The chorus gets me every time.
The chorus gets me every time.
The aircraft shakes violently as debris breaks off into the wind. Rising smoke blurs my vision as my hands tremble to regain control. The aircraft begins to tilt downwards, and I instinctively reach for the lever to open the cockpit. However, the lever locks, and a cold chill runs up my spine.
The cold chill turns into ice, and I feel the moment slow to a freeze. My mind’s canvas unravels, and I see a young couple kneeling before an alter, receiving God’s grace. This picture blossoms into an image of a beautiful woman in a wedding dress walking down a familiar church aisle. Suddenly, tears flood the canvas, and I see a beautiful wife crying as she watches her husband go off to war. As she weeps, a young child beside her looks confused and asks where his father is going.
The canvas turns brittle and suddenly shatters into a million pieces. I hear a voice, a shouting voice, a familiar voice. I glance to the left and see my good friend flying dangerously close to me. I can barely make out his words,
“What will I tell her?!”
As tears begin to run down my bloodied face, the edges of my mouth curve into a sorrowful smile. I look into my friend’s eyes, then straight ahead, and shout,
“Tell her.. tell her I’ll be waiting!”
My friend nods, pulls up as fast as he can, and disappears into the clouds above.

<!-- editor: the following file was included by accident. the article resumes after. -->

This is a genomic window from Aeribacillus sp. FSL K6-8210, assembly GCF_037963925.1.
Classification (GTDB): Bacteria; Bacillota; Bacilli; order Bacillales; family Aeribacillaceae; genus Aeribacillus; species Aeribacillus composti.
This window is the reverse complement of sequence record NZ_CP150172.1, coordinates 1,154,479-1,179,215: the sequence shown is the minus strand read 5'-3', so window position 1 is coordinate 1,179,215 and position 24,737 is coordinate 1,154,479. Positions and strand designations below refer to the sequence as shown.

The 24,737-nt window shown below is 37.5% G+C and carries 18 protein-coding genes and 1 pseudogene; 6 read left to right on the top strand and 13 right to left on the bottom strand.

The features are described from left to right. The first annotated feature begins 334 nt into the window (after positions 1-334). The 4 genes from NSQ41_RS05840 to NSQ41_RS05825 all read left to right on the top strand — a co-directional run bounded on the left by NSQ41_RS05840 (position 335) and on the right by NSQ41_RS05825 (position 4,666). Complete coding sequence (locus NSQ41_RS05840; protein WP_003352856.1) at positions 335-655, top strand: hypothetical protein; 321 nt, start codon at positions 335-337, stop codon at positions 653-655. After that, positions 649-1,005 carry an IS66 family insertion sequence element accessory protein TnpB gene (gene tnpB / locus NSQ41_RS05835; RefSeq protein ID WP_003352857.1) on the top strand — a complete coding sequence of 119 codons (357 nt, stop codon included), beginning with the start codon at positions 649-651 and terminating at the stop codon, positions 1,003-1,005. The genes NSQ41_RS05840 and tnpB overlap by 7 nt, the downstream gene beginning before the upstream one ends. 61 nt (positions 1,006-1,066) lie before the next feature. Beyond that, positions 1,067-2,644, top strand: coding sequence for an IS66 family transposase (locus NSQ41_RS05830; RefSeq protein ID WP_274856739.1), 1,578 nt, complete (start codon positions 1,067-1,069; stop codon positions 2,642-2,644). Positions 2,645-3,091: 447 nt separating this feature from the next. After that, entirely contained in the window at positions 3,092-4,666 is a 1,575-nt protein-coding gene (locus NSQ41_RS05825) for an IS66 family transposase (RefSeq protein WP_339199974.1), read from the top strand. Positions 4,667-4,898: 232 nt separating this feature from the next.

They say that your life flashes before your eyes as death knocks on your front door.
They say that eternity opens before your eyes as death knocks down your front door.
However, in this moment, I prefer to open the front door, smile, and confidently say,
“C’mon then, let’s go find that blissful shore.”
Hear this play in your mind:
O come all ye faithful, joyful and triumphant,
O come ye, O come ye to Bethlehem.
Come and behold Him, born the King of angels;
O come let us adore Him, O come let us adore Him,
O come let us adore Him, Christ the Lord.
I used to have a wishy washy view of the hymn, “O Come, All Ye Faithful.” I visualized many finely dressed people slowly and solemnly walking to church on a snowy Christmas morning. This is a very common view of the hymn. But after my high school varsity soccer team won the state championship against our arch rival.. I finally understood the hymn.
Replay the hymn in your mind.. but visualize true triumph. Visualize a team sprinting to the middle of a field with tears of joy and shouts of victory. Visualize the bruised and beaten that has finally overcome the opponent. Visualize the heart of each individual as his hope has become a reality.
Because Christ was born to destroy the enemy and make victors of the underdogs,
And that is the true meaning of Christmas.
There were many rooms devoid of darkness.
This was not due to a chandelier, light bulb, or candle however,
But because of a young woman with a smile.
And as beautiful as her smile was, it was simply the forefront of her brightness.
Her true brightness came directly from her heart.
And if anyone was asked to define her with a single word,
The majority would simply say, “Joyful.”
It is a such small word, but she gave it such big meaning.
And if anyone asked her why she is so joyful,
She would simply reply, “Jesus took my burdens all away.”
However.. one night, while sitting outside,
She said something that completely took me off guard.